About Me

Rabbi Chaim Coffman
Rabbi Coffman has helped people from all across the spectrum to prepare themselves properly for Orthodox Conversion to Judaism. His students admire his vast knowledge and appreciate his warm, personal attention and endearing sense of humor.
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Welcome to Rabbi Chaim Coffman's Blog!

I would like to thank you for visiting my blog, Beyond Orthodox Conversion to Judaism.

The conversion process can be a lengthy and daunting one to say the least and I want you to know that I am here to help you through it.

I have been teaching newcomers to Judaism for over a decade and over the last few years I have seen that conversion candidates really lack the support and knowledge they need to navigate the conversion process and successfully integrate into the Orthodox Jewish community.

I created my mentorship program in order to help make this whole experience as smooth and as painless as possible! (Can't do much about the growing pains, though ;)

Feel free to get to know me a little through the posts on my blog and visit the mentorship and syllabus page if you are interested in possible joining us.

I sincerely wish you all the best in your search for truth and spiritual growth.

Looking forward to meeting you,
Chaim Coffman

My Rebbe, Rav Moshe Sternbuch

In case you were wondering why I have all of these articles written by Rav Moshe Sternbuch, he is my Rebbe, and one of the gedolei hador (greatest Rabbis of our generation).

Rav Sternbuch fully endorses me and supports my mentorship program.

He is the address for all of my halachic or hashkafic (practical and philosophical) questions that I or my students may have.

The articles are based on his weekly talks on the Torah portion that the Rav gives in Jerusalem in his kollel. As a member of the kollel I get first dibbs on the photocopies and I type them up for my blog so you can all benefit from the Rav's erudition and insight.
Thursday, April 15, 2010

The Anatomy of Jewish Leaders: How Gedolim Deal with Tragedies in Klal Yisrael

By Rav Moshe Sternbuch

Consulting Gedolim

“And on the eighth day Moshe called Aharon and his children and the elders of Klal Yisrael” (Vayikar 9:1)
On the eighth day of the inauguration of the Mishkan, the Je4wish people are instructed to offer a number of sacrifices. Among the korbanos they brought were a calf and two goats. Chazal explain that the calf was to atone for the transgression of the Golden Calf and the two goats amended for the sale of Yosef Hatzaddik.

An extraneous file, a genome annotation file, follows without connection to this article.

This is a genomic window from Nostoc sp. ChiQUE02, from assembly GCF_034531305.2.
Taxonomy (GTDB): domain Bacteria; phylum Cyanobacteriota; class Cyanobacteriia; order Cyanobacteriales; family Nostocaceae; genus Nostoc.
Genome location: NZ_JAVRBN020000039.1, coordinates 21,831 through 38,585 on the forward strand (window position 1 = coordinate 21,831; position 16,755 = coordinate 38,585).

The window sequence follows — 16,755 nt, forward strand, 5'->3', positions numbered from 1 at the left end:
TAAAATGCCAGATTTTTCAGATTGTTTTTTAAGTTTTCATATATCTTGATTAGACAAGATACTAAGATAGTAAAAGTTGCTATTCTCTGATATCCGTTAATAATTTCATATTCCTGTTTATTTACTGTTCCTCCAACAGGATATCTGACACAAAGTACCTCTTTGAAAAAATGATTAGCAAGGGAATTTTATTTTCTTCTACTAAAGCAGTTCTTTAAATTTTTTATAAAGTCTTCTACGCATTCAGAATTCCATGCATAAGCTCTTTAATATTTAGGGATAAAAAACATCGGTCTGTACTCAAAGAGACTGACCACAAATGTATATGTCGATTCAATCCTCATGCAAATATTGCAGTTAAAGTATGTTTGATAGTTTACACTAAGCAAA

We can understand why, at this auspicious moment, it was crucial to atone for the sin of the Golden Calf. His action caused the Divine Presence to depart from the Jewish people and in order to bring it back, a sacrifice was definitely needed. But why, together with the calf, was it important to bring a korban for the sale of Yosef?
Yosef Hatzaddik was tried according to din Torah (the laws of the Torah) and it was ruled that he was trying to usurp the kingship of Yehudah and was, therefore, liable to the death penalty. However, before carrying out the verdict, the brothers should have taken one more action: they should have consulted with their father, Yaakov, to determine whether their ruling was correct and ascertain that they were not merely acting out of bitter feelings toward their brother.
The same principle is true regarding the transgression of the chet ha’Eigel. (sin of the Golden Calf) Had the Jewish people consulted first with Aharon, they would not have made a Golden Calf. By rushing to act without taking counsel, they were influenced by the Eirev Rav (mixed multitudes that came out of Egypt with the Jewish people) to completely throw off the yoke of Hashem.
Before inaugurating the Mishkan, both of these transgressions needed to be atoned for. The Jewish people had to learn that from now on, their actions should be guided by the wisdom of the Gedolei Yisrael, the great Jewish leaders of every generation. For this reason, the Torah stresses that Moshe and Aharon performed these sacrifices together with Ziknei Yisreal, the elders of Klal Yisrael.

According to the Generation

Once, when Nadav and Avihu were walking behind Moshe and Aharon, they commented, “When will these two old men die so that we can take over the leadership of the Jewish people?” Chazal reveal that it was this transgression that was the cause of the death of Aharon’s children (Sanhedrin 54a)
At first glance, the words of the Gemara are shocking. Even the basest and coarsest individuals would not make such a crass comment, let alone the completely righteous children of Aharon Hakohein. What was the deeper meaning behind their statement?
Moshe and Aharon were the humblest individuals that ever lived. Their great humility enabled them to withstand the complaining and misbehavior that the Jewish people engaged in on a regular basis. As long as they were the leaders of the generation, Moshe and Aharon would shoulder the burden of Klal Yisrael’s actions, and the Jewish people in turn, could “get away with” continuing to act improperly.